By Sandra Dempsey Post
Expressions of love vary from light-hearted to serious to romantic with many detours in between. Sonnet writer Elizabeth Barrett Browning, 1806 to 1861, asked “How Do I Love Thee? Let me count the ways. I love thee to the depth and breadth and height my soul can reach. I love thee freely, purely, with passion, and with my childhood’s faith,” continuing with additional formalities that many of us find inspiring. What was considered profound then for expressing affection has changed considerably today. Our society places greater emphasis on brevity with more light-heartedness.
Even 50 years ago, when my handsome groom Terry, who was 26 and I was exactly three weeks away from 23, exchanged wedding vows on April 17, 1971, our commitment to each other was less formal. Weddings had not evolved into the elaborate events of today, but the intent remained the same. Two people promised to love, honor, and cherish each other all the days of their lives, and I always believed couples left the church or courthouse feeling exhilarated and eager to begin their lives together. I learned much later that wasn’t exactly the sentiment all brides and grooms experienced, but sometimes not knowing is easier, even if only briefly.
As one who loves to ask questions, I felt it was my personal obligation to know as much as possible before marriage about this person I was planning to spend the rest of my life with so I wouldn’t experience shocking surprises. An ambitious plan and while I’ve never regretted my efforts, I realized much after the fact no one can know everything about someone. It’s nearly impossible to predict responses to certain circumstances until actually confronting the challenges. Terry never complained about my continual curiosity, or if he did, I don’t remember it, but he did tell me once I could analyze the life right out of something. No matter how I chose to focus on his statement, I’m fairly certain he wasn’t complimenting me.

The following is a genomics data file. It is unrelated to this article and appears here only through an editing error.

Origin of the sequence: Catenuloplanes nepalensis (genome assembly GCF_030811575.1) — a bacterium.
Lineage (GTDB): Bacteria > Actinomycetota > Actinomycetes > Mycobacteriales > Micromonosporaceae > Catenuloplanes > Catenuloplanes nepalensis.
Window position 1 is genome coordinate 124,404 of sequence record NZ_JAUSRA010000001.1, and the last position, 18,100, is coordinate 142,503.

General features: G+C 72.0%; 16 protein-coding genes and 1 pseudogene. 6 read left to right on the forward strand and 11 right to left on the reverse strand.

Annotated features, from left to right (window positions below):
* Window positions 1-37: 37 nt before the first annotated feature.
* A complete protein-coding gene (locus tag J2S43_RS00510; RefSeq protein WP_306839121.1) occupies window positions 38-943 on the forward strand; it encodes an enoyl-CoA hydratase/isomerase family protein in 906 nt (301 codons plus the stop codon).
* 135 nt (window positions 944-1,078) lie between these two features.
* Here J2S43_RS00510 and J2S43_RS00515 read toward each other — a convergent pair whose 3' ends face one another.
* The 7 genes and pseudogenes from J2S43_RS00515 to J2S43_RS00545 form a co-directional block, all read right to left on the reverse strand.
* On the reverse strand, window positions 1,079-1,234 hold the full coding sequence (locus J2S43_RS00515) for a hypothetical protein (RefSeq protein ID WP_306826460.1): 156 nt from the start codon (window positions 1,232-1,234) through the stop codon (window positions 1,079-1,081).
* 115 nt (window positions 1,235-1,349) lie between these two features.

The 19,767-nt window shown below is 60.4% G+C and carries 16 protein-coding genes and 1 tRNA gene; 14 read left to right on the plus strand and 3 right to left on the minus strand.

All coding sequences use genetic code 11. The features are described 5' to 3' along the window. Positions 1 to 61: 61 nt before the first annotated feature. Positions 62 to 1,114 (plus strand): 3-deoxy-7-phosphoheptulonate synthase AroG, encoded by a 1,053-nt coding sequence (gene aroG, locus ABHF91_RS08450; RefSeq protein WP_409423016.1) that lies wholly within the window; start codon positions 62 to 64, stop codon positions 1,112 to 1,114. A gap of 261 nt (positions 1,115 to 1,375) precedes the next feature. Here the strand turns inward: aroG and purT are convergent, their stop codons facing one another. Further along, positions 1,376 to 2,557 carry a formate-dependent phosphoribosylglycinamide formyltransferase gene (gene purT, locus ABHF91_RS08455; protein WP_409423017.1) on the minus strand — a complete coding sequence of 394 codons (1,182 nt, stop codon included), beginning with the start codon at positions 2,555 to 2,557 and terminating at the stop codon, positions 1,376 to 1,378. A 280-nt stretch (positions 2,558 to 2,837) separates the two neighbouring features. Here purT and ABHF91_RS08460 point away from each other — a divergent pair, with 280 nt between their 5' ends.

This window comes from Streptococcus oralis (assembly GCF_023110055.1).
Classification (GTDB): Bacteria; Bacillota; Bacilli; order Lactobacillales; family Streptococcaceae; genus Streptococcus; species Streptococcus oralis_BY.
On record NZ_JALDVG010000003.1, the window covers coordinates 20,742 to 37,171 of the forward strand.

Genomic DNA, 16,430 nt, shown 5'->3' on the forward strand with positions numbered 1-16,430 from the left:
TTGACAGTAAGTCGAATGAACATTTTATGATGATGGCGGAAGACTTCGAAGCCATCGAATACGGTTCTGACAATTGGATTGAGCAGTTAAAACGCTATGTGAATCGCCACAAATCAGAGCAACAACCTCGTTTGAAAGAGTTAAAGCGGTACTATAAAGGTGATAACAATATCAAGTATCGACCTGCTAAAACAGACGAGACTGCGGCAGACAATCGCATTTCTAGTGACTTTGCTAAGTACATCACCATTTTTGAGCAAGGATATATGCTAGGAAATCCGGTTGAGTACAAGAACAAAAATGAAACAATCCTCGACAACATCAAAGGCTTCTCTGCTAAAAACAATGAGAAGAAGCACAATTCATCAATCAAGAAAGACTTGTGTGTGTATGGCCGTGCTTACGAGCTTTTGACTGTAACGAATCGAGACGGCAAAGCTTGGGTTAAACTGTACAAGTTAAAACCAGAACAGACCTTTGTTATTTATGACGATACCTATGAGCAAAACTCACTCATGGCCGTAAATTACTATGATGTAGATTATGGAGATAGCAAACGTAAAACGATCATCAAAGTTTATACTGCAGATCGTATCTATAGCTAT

He was more the strong, quieter type who enjoyed challenges of taking things apart to see how they worked, and putting them back together again. I’ve never had that interest or talent. He didn’t need lots of verbal details while I thrived on them. He was a loving, involved husband and father, but didn’t worry ahead of time about possible problems. When we rented the cozy three-room apartment for our first home, I was concerned in April about where we’d put the Christmas tree given our limited space. It never crossed his mind. Not long after we were married, I bought five pairs of shoes in one shopping trip. I am uncertain if anyone in his family ever purchased anything in multiples of five. His response was more like stunned silence. I wasn’t trying to prove a point; I needed shoes, they were on sale and it was a money saving opportunity. He likely doesn’t remember the incident; I’ve never forgotten it.
On really important issues, we had few conflicts. We shared many joyful moments, times when loving feelings overflowed. I was an impractical romantic; he believed silence indicated approval. Compliments were nice, he agreed, but actions speak more profoundly than words. He grew up in a rural area, believing if something edible could be grown, we should grow it. I believed restaurant dining was lovely. We both knew how to cook and we weren’t fussy eaters, but I wasn’t prepared for the lengthy growing season and harvesting of all that grew.